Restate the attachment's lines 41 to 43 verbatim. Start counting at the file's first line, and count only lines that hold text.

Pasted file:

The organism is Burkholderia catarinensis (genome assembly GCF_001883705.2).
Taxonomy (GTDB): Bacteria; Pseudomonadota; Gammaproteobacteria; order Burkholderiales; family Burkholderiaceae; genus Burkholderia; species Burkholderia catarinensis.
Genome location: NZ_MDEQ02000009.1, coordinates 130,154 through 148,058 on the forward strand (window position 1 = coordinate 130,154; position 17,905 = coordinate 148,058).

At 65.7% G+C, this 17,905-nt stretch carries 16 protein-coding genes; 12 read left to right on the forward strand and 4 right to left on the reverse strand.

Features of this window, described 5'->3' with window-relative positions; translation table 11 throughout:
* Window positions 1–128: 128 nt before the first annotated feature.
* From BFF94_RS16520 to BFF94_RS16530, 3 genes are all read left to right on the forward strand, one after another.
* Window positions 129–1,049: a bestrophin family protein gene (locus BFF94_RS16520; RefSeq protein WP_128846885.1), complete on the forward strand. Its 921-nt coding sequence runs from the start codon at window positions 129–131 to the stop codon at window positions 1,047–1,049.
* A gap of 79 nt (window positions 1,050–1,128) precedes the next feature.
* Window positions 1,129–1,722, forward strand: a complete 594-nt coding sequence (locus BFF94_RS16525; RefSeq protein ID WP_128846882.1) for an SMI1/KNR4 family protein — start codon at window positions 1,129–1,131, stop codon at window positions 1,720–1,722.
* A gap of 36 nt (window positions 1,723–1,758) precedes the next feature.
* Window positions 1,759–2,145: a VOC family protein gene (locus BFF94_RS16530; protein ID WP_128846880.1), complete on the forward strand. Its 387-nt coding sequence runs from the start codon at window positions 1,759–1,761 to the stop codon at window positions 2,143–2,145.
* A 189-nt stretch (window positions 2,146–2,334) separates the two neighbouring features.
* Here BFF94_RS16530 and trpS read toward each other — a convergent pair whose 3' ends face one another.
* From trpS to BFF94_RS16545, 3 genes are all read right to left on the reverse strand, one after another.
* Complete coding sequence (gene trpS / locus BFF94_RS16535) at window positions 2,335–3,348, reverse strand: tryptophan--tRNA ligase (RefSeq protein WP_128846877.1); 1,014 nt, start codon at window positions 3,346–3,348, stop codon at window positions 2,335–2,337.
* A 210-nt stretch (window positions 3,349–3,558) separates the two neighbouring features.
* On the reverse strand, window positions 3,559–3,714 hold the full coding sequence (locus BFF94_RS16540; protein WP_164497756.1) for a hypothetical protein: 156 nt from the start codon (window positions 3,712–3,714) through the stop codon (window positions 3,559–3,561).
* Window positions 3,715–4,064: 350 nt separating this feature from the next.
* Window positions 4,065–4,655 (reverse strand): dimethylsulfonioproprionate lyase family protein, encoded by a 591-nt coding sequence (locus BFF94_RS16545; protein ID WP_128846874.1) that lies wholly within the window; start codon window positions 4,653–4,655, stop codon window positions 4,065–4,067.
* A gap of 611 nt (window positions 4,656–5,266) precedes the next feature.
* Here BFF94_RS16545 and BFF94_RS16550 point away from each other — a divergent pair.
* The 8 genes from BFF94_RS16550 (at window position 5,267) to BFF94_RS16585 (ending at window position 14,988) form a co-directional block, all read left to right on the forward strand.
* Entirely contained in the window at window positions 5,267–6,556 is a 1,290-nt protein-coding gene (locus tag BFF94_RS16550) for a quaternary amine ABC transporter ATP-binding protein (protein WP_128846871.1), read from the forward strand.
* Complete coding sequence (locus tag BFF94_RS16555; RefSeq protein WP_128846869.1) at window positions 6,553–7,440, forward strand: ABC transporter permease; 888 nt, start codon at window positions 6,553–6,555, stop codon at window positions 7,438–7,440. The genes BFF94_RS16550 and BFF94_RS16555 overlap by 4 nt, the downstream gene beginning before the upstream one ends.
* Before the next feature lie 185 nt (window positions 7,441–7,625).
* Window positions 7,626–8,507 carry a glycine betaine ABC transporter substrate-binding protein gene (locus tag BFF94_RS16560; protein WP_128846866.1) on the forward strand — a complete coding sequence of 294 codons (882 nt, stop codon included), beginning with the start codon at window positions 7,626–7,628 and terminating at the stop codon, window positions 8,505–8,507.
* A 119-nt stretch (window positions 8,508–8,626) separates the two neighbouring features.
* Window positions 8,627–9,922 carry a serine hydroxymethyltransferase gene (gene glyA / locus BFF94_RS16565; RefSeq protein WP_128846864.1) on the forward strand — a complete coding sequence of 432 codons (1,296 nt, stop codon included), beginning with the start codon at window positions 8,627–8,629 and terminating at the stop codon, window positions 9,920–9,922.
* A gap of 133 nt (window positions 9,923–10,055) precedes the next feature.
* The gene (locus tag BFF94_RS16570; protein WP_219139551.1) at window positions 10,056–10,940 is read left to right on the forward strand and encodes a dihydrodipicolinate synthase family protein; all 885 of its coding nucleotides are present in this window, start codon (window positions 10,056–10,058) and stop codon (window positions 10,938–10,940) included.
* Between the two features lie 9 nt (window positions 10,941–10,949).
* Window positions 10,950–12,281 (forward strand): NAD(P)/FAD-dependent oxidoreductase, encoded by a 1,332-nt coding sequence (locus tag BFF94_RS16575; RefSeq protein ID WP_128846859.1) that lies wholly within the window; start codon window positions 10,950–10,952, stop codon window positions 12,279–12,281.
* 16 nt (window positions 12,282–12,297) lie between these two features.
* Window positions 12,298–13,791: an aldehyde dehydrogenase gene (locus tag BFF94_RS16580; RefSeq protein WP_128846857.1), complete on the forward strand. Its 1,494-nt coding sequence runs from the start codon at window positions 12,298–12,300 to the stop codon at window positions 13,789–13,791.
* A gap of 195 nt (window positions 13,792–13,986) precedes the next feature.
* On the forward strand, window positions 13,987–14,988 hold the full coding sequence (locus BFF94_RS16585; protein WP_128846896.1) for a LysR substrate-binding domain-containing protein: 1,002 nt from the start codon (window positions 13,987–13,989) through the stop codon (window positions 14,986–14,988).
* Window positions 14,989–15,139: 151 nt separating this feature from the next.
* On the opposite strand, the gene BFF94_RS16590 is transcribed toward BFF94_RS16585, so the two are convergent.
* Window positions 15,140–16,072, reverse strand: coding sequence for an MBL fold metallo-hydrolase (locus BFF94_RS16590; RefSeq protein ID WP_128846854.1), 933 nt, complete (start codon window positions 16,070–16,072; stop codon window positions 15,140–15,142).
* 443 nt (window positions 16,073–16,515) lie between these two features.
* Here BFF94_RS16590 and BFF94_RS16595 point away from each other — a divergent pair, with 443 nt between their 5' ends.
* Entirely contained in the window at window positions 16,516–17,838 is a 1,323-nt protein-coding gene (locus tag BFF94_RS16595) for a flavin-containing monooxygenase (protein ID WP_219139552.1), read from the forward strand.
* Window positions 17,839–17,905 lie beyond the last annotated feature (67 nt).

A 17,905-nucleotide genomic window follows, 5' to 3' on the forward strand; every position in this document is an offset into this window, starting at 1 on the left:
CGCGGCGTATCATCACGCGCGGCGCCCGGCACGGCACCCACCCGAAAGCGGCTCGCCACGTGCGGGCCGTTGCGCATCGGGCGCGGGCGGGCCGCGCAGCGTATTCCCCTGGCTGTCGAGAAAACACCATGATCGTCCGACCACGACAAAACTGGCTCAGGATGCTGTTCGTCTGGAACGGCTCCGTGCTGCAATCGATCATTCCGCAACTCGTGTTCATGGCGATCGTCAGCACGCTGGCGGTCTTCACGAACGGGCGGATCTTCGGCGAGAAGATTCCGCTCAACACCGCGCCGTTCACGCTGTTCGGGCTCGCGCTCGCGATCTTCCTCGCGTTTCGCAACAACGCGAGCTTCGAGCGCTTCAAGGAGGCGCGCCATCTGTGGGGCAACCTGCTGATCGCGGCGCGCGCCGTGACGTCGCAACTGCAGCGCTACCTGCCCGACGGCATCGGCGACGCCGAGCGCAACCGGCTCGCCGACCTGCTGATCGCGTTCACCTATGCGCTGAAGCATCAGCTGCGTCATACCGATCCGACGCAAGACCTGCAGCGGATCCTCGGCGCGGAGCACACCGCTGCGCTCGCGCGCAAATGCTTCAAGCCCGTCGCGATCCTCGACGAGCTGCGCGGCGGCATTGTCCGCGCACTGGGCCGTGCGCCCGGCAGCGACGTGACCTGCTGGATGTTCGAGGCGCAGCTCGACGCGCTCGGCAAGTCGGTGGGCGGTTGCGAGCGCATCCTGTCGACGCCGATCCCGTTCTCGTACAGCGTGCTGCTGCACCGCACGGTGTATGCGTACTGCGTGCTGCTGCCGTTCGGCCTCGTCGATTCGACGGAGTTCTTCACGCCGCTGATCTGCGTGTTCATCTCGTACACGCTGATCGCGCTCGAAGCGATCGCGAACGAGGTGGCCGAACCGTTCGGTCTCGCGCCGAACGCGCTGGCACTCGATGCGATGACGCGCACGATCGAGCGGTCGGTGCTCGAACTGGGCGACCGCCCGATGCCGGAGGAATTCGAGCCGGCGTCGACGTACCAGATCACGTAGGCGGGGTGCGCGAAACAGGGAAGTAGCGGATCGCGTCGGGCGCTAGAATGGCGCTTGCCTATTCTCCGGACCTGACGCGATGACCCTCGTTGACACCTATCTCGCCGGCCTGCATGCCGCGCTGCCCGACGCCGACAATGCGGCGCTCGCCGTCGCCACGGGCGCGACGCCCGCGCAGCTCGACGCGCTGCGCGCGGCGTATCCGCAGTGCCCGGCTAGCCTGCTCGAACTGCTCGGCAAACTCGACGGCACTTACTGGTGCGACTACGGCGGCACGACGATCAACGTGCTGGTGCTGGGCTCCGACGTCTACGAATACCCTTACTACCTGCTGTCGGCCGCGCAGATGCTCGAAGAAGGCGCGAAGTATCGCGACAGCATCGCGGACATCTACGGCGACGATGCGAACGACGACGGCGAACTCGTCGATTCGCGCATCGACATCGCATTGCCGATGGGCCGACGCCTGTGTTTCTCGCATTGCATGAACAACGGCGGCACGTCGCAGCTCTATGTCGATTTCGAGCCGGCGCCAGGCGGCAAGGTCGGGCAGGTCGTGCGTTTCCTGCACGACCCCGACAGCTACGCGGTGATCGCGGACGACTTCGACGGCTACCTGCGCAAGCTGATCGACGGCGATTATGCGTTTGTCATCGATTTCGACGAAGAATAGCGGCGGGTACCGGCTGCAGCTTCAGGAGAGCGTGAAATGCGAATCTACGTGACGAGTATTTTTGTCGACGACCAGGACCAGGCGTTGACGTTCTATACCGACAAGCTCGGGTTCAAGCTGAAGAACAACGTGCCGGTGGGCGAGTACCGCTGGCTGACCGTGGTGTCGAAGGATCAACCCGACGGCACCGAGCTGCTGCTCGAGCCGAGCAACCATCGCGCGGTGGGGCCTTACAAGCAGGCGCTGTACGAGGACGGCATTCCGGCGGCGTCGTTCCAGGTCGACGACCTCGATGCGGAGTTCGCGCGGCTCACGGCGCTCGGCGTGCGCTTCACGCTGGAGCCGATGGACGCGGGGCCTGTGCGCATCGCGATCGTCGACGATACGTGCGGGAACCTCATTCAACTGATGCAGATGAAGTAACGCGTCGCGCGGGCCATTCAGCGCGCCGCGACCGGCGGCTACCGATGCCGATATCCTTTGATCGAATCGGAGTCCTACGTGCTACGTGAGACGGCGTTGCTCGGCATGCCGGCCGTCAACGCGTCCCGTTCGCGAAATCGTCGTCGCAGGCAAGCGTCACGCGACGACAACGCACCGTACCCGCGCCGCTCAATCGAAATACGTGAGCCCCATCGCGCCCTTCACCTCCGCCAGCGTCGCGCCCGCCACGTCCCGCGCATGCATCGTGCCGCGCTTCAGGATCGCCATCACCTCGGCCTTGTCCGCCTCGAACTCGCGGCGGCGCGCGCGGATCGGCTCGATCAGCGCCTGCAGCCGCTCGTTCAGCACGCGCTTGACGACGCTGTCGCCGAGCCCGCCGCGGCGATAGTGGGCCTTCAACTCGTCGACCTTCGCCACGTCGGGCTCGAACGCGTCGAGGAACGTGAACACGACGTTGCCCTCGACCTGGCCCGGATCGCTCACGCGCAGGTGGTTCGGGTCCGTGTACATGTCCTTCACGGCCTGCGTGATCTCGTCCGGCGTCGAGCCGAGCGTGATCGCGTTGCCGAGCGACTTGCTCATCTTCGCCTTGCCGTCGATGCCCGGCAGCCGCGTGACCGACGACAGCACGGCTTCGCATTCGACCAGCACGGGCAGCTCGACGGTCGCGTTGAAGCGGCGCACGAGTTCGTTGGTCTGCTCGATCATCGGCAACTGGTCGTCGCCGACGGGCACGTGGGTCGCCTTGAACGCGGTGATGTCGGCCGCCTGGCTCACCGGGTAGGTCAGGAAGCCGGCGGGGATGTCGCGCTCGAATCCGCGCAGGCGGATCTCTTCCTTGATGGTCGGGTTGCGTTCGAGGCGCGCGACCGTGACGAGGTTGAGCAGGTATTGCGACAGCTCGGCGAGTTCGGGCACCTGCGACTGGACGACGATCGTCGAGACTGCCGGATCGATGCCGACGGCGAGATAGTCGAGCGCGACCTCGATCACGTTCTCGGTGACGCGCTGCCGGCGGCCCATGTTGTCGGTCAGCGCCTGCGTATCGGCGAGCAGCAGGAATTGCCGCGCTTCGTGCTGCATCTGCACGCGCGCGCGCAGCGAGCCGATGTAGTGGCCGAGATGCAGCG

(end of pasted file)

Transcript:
* 443 nt (window positions 16,073–16,515) lie between these two features.
* Here BFF94_RS16590 and BFF94_RS16595 point away from each other — a divergent pair, with 443 nt between their 5' ends.
* Entirely contained in the window at window positions 16,516–17,838 is a 1,323-nt protein-coding gene (locus tag BFF94_RS16595) for a flavin-containing monooxygenase (protein ID WP_219139552.1), read from the forward strand.